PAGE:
Tuesday, August 28, 2012

Harpale; Brett Brux Trois Tasting Notes

Harpale Ale; White labs 644; Brettanomyces Bruxellenis Trois Version

I haven't made a beer in a long time that I have been this excited to drink, share, and write about.  The bulk of the work came long before brew day.  I knew that I had wanted to brew a 100% brett fermented beer but did not know exactly which strain to use.  I had done some great secondary brett projects (Saison De Posey is a good example) in the past with WLP645 and some other East Coast Yeast  strains but I wasn't sure I wanted to do something in primary with those; and in the case of ECY, getting a hold of it up until recently was too difficult to plan around.

I have been brewing this recipe for quite some time as a good ol fashioned stand by that pleases me, my friends, and is relatively inexpensive to make and can be put together using mostly the bulk malts I keep around the house.  As the hops are usually the stand out in this recipe I knew I could back those back a bit and play with them in order to best compliment the hops.

There are a couple things that I would change about this beer the next time I brew it but, overall, I am very happy with this beer.

Appearance: The beer pours a deep copper color.  In the sunshine or up to a light you notice it is lighter and has more marmalade around the outer edges.  Beer pours hazy.  I imagine that is due to the brett as its' counter part is quite clear.  Big white head that stands tall but dissipates fairly quickly and is left with a bit of lacing and a thin white head that stays as the beer drinks.
I also would like this beer be a tad lighter.  It is still in the ballpark of where it should be for a Pale Ale but my preference is the lower end of the color scale for this style.

The Nose: This is where the beer really appeals to me.  The nose really hits you with tropical fruit with mango, a bit of pineapple, and peachyness comes through.  The hops really play into this and I am not sure exactly what percentage of the smell is what.  My wife gets a strong sense of papaya in the nose and ripe peaches.  She also feels a bit of coriander is there. There is also some nice spicy brett finish in the back end of the nose which would play nicely with a variety of hops.  I do not really get any/much malt on the nose.  I think I can pick it up as the beer warms but I may be wrong there.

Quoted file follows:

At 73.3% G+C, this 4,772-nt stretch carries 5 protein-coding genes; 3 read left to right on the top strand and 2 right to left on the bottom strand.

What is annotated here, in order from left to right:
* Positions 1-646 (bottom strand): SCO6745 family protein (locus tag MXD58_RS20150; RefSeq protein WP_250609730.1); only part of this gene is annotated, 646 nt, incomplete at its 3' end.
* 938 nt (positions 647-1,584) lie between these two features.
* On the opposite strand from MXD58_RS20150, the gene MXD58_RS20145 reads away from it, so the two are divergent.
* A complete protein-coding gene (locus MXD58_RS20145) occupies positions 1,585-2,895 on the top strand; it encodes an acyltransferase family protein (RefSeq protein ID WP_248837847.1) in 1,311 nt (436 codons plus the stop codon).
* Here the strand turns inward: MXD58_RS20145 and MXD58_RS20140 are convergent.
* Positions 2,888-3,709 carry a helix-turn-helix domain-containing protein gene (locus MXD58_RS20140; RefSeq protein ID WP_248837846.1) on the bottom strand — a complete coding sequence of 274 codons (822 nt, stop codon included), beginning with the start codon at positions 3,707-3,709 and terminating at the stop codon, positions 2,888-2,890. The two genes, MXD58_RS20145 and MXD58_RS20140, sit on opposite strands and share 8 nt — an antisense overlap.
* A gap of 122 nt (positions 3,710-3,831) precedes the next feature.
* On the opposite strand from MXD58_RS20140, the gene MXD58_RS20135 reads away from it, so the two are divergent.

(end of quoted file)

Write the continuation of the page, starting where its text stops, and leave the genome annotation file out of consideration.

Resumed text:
Taste: The first thing I pick up is a slight brett tang in the cheeks that is very light and quickly takes second stage to the fruit you pick up in the nose.  It is nicely balanced though and one does not over power the other.  The back end is warm with a bit of alcohol, has hints of bitterness, and a tad of maltiness.

Mouthfeel: Dry. Not really any pucker that can come with some bretts.  The carbonation is great and isn't too effervescent.

Thoughts about moving forward:
This beer is really fun to drink.  It is complex enough to make you take a sip, swirl the glass, take another sip, and then smell it some more to get to the "bottom of it."  However, it isn't too complex that you can't drink a few in a row.  In moving forward, I think I would like to try this yeast with a less hoppy beer like a kolsch to get a really good idea of what this yeast can do.  As mentioned before, I would like to this beer be a tad lighter for my next go round with it.


  1. Have you brewed anything else up with this yeast strain? I'm building up a starter with it now and thinking about doing something quite similar to this, a nice hoppy pale ale, hoping that the brett will complement the C hops well.

    What are your thoughts on pitching rate, fermentation temp, and wort pH with this strain? I'm reading up on it a bit and was just curious on what your take was.


    Chris, @NChomebrewing

  2. Chris
    I don't have much insight into the pH levels with this strain. However, I recommend a BIG pitch. I went larger than a standard lager starter. This is great strain that produces great results as a primary. I fermented in the low 60s for the entire time. I did a direct transfer from an extended primary into a purged keg to really reduce oxygen intake. Keep in mind, brett won't finish as dry if it is used as a primary yeast.

    I'd recommend using the MrMalty pitch rate calculator and choose lager as your beer type.